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Help Your Friends

Using drugs may be a hard “no” for you, but what about a friend? It’s likely someone you know has considered using drugs or is using. Talking to them could save their life.

Talking to a friend could save their life

This isn’t a one-size fits all conversation, but here are some tips that may help you get started:

Before You Talk

Do Some Homework.

Right time, right place.

Make sure you have enough time to talk. Try not to talk after a long day at school or when your friend is under a lot of pressure. If your friend is high, wait until they’re sober to bring it up. Choose a place where you both feel comfortable and without a lot of distractions.

Write it out.

Having conversations like this can be hard. Taking a few minutes ahead of time to think through and even write out what you’re going to say can make a huge difference.

Starting the Conversation

Keep it simple.

Make it a conversation, not a lecture and let your friend know that you’re concerned about them.

“You’ve got a lot going on right now and I want you to know I’m here for you.”

“The last few weeks you haven’t been yourself and I want to check in to see if everything is ok.”

Give examples.

It’s not uncommon for someone to get defensive if they’re asked about using drugs, especially if they’ve been trying to hide it from others. It can help to provide specific examples of what you’ve seen and noticed that has caused you to be concerned.

“Last night at practice, your eyes were glazed over, and you seemed kind of out of it.”

“It sounded like your words were slurring in that voice text you sent.”

Ask open-ended questions.

Ask questions that don’t just have a yes or no answer.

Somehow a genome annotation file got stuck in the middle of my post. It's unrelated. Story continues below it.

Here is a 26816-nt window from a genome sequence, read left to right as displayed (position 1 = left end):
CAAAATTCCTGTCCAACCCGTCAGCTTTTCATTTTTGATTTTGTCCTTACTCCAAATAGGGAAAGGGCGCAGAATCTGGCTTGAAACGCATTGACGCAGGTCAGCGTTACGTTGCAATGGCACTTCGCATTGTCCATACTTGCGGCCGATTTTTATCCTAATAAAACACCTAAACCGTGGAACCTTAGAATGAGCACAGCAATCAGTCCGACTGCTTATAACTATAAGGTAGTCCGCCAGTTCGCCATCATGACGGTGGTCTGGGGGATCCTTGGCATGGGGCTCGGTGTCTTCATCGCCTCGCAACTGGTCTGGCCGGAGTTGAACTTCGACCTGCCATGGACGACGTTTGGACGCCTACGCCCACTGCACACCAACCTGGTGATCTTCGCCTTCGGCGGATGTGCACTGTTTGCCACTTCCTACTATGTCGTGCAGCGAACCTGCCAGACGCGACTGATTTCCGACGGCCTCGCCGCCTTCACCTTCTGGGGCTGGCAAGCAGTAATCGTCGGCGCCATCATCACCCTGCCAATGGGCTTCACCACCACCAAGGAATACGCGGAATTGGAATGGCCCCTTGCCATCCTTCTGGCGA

“I know you’ve had a few drinks in the past when you wanted to chill, what’s it been like lately when you drink?”

“I know with everything going on, it might feel like you want to escape. What have you been doing to try to cope?”

Really listen.

Listening shows you care and builds trust. And really listening means trying to understand what your friend is going through so you can better support them. Sometimes that looks like asking questions to make sure you’re understanding them correctly.

“You’ve been going through a lot lately. And it sounds like the only way you’ve been able to deal with all the pressure you’re under has been using. Did I get that right?”

“I get it. Your break up has been hard, and it feels like using is the only way to forget about it.”

Offer support.

Let your friend know you’re there for them and that even though things are hard right now, they can get better. Rather than tell them what to do, ask them what they think they should do and what help they might be open to.

“Should we talk to your parent or someone else you trust? I know that might seem scary, but I can go with you, if it helps.”

Talking about your concerns doesn’t always work the first time. Your friend may feel scared or embarrassed. They might even get mad and say you don’t know what you’re talking about. If so, take a deep breath and try to keep things calm. Remind them how much you care and want them to be ok. And don’t be afraid to reach out for help for you. It can be really hard to watch someone struggle with alcohol or other drugs and increasing your support system may also help you support your friend.

If your friend has passed out or is not responding after using drugs, call 911 immediately.

Know the Signs of an Overdose

Very sleepy
Small pupils
Changes in the appearance of their skin
Trouble breathing
Nausea and vomiting
Increased heart rate
Chest pains
Aggressive behavior
Increased anxiety and depression
Paranoid thoughts